These issues directly impact the agricultural sector, upon which more than half of the population is dependent. Reports indicate that the indigenous people face natural disasters almost regularly. A case as such is from 1997-2007 that showed a 50 per cent cut in livestock due to the persisting droughts. These dry spells can be damaging to agricultural production creating a scarcity of agricultural land and conditions for food insecurity. Up to 80 per cent of the population is affected due to lack of rain, as the locals survive on rain-fed farming. The constant fighting has tampered with crops plantation; the World Food Program (WFP) shared that 40 per cent of crops have been reduced and the cost of wheat has risen by 25 per cent. Many aid agencies are running out of their own food stock to meet growing demands. Climate change will also significantly damage food production; The alterations in soil, precipitation, temperature, pests and disease outbreaks will influence food production via direct and indirect effects on crop growth.
The World Food Program has reported that child malnutrition globally could rise by 20% by the 2050s. Meanwhile, more than 40.8 climate-induced deaths per million population are expected by the 2050s in Afghanistan alone; Scientists have shared that the chances of heat-related deaths are also becoming more and more potent. Unfortunately, these conditions directly create a health crisis with no state of the art infrastructure and manpower to rely on except for the NGOs operating.
The water issues can cause an unprecedented energy crisis in a country that is already unable to meet its current demands. While Afghanistan has the potential to thrive on solar and wind energy generation, (studies showed that either one of those renewable sources can produce energy that exceeds the country’s total projected power demand in 2032), the constant conflict has disrupted the country’s capability to deliver and this includes issues like corruption and politics as well.
Much of the climate change projection is already affecting the poor and those in the rural areas. Before the pandemic hit, about 54 per cent of the population was living below the poverty line, however current estimates suggest that this has likely changed to 72 per cent of the population.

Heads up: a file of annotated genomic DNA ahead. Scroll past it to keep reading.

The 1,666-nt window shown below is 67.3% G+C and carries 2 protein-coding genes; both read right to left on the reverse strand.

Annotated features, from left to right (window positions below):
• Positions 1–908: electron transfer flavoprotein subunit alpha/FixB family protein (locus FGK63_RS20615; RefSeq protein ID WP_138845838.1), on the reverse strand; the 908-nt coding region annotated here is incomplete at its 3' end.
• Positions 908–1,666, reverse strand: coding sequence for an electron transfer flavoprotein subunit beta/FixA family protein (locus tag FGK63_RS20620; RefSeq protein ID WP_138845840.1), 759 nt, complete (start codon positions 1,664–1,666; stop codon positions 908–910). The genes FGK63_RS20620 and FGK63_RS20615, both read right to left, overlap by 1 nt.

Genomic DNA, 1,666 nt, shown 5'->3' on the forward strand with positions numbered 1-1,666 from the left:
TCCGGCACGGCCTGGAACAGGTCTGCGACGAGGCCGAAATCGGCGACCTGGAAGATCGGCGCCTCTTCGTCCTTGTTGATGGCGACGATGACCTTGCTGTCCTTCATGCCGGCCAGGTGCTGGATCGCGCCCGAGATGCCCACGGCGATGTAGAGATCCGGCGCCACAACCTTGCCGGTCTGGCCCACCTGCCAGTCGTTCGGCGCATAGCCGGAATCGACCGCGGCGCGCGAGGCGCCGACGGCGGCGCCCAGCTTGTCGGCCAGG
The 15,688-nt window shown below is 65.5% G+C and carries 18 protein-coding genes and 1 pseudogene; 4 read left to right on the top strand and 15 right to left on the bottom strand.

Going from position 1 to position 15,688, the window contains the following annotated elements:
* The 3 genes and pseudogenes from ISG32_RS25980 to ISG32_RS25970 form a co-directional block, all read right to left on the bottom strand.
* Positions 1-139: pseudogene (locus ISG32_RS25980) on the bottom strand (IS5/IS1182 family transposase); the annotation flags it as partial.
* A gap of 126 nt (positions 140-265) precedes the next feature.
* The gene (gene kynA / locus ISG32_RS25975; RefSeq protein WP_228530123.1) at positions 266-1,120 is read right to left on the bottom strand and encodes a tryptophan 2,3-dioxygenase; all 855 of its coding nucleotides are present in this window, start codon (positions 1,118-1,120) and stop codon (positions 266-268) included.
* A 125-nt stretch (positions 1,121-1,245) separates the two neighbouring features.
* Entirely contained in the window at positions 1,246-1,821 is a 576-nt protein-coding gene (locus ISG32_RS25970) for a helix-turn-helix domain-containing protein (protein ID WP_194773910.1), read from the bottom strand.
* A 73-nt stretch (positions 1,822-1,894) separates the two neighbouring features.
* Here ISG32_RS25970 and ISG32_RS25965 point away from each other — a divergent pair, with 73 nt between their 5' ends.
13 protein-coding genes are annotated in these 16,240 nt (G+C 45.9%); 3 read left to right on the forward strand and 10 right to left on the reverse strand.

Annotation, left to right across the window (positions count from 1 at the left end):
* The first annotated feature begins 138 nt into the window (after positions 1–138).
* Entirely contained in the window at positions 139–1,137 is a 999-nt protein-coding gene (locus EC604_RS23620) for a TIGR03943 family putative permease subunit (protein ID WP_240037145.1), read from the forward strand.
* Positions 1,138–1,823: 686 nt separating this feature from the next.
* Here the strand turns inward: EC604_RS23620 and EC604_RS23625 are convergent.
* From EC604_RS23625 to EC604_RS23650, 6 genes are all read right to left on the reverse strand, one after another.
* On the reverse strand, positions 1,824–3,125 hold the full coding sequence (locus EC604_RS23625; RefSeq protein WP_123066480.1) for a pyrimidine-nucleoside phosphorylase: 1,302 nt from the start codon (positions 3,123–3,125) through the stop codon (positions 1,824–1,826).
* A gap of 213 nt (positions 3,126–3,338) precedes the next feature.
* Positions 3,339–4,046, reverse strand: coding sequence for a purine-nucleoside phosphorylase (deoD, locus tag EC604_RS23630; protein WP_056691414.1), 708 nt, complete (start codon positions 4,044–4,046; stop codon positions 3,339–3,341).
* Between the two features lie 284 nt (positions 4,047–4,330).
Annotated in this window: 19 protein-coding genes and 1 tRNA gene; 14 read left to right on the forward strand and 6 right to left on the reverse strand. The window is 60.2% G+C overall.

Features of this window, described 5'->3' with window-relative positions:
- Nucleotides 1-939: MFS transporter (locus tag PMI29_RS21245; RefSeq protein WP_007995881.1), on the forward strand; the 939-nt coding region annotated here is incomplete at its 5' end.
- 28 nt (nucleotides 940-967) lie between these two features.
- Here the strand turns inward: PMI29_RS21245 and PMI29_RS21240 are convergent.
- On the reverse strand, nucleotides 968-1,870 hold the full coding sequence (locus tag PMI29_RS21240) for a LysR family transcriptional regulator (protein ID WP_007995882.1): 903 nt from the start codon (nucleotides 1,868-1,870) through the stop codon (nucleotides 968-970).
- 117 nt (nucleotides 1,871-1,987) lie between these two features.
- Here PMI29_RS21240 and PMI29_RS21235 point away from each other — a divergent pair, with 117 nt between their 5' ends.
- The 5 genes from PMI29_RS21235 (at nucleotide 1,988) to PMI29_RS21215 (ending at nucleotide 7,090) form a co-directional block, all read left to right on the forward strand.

From big summits to empowering locals, where does the International community stand?
For many Afghans and members of the international community, it is still a hard pill to swallow that the Afghan Taliban are the leading faction of Afghanistan now. While neighbouring countries like Pakistan and China have been aiding the country, this adhocism will not bring the required stability to the region. The Climate Summit is expected in the coming weeks in Glasgow, so any discussion there is likely to have implications for the country. This is where the world can utilise “environmental peacebuilding” to keep the country and the Taliban engaged, and perhaps develop a level of trust between multiple parties by helping thousands to survive.
Jost Pachaly told DW, “They will not be able to run the country without assistance, they must know this…It’s a very critical question for the international community: how to deal with the situation — not to support the Taliban but also not let the Afghan people suffer … This is a humanitarian disaster.” A member from the Taliban’s cultural commission mentioned to Newsweek that without collective efforts, there is no solution to these problems.
It is understandable why the international community is delaying global recognition, but climate hazards will not wait for the international community’s readiness to welcome the new leaders of Afghanistan. The world, especially the regional countries will have to come up with targeted projects to cope with climate change in Afghanistan. It serves in the favour of all countries to avoid the spillage of refugees across borders. Although there have been no details on whether Afghanistan will send a delegation to the COP26, it remains a global obligation for all countries to assert the significance of climate mitigation policies in the country and to provide relevant funds to the state to avoid it becoming an opium-producing hub once again.
Many are already expecting another round of conflict, and this time it would be a conflict over resources, with hard-hitting poverty once more capable of urging poor people to join insurgent groups that vow to fill the void. As DW quoted Oli Brown, “War is development in reverse,” and unfortunately Afghanistan will continue to spiral down if the menace of climate change remains unresolved simply because the world refused to stand by thousands of distressed Afghans. Environmental dystopia is not just a movie genre, but for many, it is their inescapable reality.